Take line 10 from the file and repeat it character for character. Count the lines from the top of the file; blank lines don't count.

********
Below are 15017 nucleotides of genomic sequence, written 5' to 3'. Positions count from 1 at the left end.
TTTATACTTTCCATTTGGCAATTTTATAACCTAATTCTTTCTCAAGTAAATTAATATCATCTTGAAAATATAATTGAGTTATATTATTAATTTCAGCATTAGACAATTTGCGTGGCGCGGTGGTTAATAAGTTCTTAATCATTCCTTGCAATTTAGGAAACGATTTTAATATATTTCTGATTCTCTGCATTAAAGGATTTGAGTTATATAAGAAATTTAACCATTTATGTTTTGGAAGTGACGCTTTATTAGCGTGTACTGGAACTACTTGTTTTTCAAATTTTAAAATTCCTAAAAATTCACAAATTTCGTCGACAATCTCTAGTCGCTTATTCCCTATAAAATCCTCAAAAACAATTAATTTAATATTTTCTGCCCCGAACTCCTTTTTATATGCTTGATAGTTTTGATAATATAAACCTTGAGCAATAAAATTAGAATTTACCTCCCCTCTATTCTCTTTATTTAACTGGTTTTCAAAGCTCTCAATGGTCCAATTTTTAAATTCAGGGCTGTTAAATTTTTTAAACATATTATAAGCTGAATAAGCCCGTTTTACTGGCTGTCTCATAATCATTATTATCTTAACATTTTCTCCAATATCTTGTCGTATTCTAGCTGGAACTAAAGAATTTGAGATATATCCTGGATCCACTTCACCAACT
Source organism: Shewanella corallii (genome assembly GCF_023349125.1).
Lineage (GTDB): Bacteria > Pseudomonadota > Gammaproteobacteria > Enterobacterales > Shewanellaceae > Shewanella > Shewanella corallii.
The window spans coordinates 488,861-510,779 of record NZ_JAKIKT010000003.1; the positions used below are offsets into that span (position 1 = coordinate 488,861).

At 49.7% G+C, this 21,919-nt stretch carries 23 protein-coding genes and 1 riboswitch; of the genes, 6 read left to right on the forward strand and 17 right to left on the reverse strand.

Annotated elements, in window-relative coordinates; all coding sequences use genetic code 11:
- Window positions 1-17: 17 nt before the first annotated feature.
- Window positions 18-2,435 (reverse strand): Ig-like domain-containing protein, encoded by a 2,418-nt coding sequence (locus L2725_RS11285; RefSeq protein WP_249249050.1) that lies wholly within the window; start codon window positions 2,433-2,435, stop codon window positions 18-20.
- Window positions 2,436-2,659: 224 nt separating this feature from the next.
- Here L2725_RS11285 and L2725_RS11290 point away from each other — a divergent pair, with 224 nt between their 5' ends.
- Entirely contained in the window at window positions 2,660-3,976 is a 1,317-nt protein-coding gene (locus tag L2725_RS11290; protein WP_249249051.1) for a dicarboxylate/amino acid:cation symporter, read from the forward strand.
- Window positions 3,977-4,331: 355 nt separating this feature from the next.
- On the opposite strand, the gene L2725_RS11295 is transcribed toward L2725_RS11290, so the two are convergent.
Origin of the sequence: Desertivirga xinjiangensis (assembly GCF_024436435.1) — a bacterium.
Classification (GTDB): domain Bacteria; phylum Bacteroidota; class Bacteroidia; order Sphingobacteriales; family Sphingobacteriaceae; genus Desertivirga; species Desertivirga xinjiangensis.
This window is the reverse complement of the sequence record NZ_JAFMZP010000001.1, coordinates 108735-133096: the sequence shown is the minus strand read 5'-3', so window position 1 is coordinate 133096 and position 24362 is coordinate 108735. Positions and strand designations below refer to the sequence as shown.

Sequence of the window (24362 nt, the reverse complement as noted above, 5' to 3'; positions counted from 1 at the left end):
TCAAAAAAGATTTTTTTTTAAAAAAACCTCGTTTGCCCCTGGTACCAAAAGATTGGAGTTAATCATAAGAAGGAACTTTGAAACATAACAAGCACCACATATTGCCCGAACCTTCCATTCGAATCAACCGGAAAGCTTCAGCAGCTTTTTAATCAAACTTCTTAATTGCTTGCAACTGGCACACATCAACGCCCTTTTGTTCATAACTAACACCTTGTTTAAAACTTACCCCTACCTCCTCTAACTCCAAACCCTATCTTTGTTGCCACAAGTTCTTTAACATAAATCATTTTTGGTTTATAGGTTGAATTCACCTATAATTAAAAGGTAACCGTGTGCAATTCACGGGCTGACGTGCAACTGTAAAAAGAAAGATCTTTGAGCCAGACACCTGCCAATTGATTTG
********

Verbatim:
- Window positions 2,436-2,659: 224 nt separating this feature from the next.